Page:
Environmental Assessment of Battery Systems: Critical Issues for Established and Emerging Technologies
Doctoral thesis, 2004
Energy and material flows associated with portable and industrial rechargeable batteries have been quantified in a life-cycle perspective, as guidance for development of battery systems. The study included portable batteries based on nickel-cadmium, nickel-metal hydride and lithium-ion. Energy return factors and overall energy efficiencies were calculated for a stand-alone photovoltaic (PV)-battery system under different operating conditions. Eight different battery technologies for stationary energy storage were evaluated: lithium-ion (Ni), sodium-sulphur, nickel-cadmium, nickel-metal hydride, lead-acid, polysulphide-bromide, vanadium redox and zinc-bromine.
In applications where batteries are difficult to collect at the end of their life, dissipative losses of toxic metals from incineration and landfills are of main concern. Indicators of global metal flows were used to assess the potential environmental impact of metals used in portable batteries. Lithium-ion and nickel-metal hydride batteries have lower impact based on indicators of anthropogenic and natural metal flows than nickel-cadmium batteries.
Energy requirements during production and usage are important for battery systems where the metal losses throughout the battery life cycle are low. For a PV-battery system with a battery capacity three times higher than the daily energy output, the energy return factor is 0.64-12, depending on the battery technology and operating conditions. With a service life of 30 years, the energy payback time is 1.6-3.0 years for the PV-array and 0.55-43 years for the battery, which highlights the energy related significance of batteries and the large variation between different technologies. Some of the emerging technologies studied, e.g. lithium-ion and sodium-sulphur, show favourable performance for use in PV-battery systems, resulting in higher energy return factors and higher overall battery efficiencies than for established battery technologies.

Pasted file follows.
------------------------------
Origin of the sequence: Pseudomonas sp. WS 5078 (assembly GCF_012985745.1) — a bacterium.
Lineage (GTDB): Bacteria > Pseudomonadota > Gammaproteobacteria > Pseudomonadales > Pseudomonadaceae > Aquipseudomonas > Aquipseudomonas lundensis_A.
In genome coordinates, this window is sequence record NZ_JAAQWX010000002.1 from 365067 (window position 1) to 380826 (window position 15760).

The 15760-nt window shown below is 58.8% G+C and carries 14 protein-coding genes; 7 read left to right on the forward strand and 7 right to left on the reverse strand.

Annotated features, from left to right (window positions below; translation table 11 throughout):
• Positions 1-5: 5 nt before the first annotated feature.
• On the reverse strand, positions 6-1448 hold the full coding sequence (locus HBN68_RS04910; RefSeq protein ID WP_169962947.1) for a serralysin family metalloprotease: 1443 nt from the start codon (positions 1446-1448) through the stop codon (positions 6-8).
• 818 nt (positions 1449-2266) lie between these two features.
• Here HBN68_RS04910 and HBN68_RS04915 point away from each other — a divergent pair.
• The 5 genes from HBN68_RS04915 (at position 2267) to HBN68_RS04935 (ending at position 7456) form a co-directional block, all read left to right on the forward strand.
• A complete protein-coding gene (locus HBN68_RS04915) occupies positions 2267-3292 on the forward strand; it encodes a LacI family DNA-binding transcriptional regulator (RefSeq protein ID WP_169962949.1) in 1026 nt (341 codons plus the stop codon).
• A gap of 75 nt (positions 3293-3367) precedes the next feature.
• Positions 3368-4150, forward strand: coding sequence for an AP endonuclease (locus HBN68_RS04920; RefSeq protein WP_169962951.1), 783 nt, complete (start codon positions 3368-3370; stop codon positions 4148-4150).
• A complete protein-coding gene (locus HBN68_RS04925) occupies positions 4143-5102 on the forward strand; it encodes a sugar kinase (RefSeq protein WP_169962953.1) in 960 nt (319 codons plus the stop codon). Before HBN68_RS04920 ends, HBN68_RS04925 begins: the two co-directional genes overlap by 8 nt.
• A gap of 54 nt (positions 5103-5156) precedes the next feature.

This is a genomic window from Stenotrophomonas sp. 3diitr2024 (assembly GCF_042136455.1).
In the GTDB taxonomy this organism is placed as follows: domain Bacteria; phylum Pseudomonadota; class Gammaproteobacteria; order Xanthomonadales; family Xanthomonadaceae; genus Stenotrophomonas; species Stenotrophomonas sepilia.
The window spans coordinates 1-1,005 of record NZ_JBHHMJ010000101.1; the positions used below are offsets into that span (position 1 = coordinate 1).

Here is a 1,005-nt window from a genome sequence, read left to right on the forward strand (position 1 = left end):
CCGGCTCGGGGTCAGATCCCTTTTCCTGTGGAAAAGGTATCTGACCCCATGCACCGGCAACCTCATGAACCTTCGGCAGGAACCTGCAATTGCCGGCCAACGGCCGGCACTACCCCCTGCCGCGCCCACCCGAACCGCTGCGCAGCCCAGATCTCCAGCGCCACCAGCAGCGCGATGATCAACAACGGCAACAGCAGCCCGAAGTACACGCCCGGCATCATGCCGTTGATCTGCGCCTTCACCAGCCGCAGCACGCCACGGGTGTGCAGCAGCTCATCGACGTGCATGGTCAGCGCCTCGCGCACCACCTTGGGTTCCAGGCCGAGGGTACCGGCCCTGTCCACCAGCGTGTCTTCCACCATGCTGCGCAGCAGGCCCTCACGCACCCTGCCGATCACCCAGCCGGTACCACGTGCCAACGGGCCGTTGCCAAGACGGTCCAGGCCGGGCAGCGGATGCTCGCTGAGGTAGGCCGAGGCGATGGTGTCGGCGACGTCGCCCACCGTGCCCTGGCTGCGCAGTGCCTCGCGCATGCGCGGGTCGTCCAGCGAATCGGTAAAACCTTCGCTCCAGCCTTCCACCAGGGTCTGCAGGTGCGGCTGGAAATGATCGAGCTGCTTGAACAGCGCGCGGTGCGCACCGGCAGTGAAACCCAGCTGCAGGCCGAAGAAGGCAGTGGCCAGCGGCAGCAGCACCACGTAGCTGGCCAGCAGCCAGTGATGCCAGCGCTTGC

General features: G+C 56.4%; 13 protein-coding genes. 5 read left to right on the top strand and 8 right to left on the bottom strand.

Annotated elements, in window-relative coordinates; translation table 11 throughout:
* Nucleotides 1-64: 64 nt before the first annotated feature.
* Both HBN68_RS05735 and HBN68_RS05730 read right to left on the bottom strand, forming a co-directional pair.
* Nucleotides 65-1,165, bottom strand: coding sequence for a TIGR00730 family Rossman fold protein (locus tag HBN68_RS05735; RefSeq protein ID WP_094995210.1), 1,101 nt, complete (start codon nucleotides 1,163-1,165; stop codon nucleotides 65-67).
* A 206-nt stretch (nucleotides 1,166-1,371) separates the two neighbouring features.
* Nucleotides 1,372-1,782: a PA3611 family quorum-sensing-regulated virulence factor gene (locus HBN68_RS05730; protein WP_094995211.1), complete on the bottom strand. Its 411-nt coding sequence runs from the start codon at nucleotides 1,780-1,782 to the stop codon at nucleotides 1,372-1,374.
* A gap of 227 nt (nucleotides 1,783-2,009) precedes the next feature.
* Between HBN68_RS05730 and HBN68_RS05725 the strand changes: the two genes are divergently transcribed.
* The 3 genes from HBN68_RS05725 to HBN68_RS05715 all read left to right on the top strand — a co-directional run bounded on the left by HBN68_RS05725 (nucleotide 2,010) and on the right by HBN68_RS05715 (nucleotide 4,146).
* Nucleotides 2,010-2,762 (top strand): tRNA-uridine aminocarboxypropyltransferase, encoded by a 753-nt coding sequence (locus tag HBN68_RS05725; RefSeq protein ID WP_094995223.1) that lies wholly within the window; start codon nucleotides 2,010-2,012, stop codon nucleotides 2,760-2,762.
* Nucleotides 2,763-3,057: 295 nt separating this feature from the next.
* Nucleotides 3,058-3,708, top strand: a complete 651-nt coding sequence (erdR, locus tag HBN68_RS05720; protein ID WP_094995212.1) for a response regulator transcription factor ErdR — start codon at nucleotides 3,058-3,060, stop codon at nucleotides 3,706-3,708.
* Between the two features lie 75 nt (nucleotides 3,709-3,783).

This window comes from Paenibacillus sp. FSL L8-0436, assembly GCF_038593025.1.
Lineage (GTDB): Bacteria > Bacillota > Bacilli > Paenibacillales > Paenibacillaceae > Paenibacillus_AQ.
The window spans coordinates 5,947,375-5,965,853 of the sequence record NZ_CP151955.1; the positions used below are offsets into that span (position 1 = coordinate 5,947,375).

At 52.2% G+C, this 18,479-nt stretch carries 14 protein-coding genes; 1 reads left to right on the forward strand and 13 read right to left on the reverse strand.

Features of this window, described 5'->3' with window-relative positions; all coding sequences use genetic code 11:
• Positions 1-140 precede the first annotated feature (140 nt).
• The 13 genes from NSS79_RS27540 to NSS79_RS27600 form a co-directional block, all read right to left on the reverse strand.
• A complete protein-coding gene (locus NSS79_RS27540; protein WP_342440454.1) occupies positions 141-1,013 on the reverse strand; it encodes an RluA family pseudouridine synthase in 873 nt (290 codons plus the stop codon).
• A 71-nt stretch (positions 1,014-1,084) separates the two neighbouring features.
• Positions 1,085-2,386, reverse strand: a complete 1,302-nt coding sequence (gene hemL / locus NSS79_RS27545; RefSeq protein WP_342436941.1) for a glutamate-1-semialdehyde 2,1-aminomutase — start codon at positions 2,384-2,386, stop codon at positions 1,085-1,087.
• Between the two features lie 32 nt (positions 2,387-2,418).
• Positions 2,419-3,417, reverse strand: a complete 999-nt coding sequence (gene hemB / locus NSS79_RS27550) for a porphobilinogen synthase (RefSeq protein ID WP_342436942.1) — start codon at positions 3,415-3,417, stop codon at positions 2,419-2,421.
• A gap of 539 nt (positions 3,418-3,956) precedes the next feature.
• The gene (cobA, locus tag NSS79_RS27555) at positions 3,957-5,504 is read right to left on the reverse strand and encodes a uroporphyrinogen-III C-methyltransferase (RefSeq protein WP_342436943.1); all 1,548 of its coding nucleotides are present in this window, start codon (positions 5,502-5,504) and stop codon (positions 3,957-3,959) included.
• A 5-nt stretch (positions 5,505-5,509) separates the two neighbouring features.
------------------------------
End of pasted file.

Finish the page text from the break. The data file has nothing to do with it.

The environmental impact can be reduced by matching operating conditions and battery characteristics in a life-cycle perspective. To decrease the environmental impact of battery systems, the development of battery technologies should aim at the recycling of materials, increased service lives and higher energy densities. To decrease the environmental impact arising from the use of metals in battery systems, metals with high natural occurrence should be used and regulations implemented to decrease the need for virgin metals. To increase the overall energy efficiencies of battery systems, the development of battery technologies should aim at higher charge-discharge efficiencies and more efficient production and transport of batteries.
substance flow analysis
life cycle assessment